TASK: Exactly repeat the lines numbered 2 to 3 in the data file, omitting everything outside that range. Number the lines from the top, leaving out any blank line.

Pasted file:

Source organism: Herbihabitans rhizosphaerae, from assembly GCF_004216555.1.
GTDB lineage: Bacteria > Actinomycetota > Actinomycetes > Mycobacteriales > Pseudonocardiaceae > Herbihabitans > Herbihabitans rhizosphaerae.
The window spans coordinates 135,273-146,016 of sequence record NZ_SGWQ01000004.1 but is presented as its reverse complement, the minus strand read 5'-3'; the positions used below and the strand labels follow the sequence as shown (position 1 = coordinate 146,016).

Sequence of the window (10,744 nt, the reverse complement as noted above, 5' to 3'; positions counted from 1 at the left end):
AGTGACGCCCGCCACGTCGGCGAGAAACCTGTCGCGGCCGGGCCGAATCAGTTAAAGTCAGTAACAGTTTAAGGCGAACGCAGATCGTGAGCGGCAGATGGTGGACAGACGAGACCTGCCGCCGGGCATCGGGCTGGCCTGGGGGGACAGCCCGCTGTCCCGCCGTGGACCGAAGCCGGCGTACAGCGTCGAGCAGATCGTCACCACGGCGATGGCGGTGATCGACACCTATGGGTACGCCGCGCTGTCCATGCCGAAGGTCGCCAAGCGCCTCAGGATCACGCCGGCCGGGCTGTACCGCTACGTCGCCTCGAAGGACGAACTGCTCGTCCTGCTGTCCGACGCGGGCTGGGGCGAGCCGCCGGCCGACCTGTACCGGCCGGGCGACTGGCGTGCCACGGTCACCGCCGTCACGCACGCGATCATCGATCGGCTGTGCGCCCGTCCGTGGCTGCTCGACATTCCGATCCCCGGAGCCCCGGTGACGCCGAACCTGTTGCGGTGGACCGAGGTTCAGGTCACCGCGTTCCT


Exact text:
GTDB lineage: Bacteria > Actinomycetota > Actinomycetes > Mycobacteriales > Pseudonocardiaceae > Herbihabitans > Herbihabitans rhizosphaerae.
The window spans coordinates 135,273-146,016 of sequence record NZ_SGWQ01000004.1 but is presented as its reverse complement, the minus strand read 5'-3'; the positions used below and the strand labels follow the sequence as shown (position 1 = coordinate 146,016).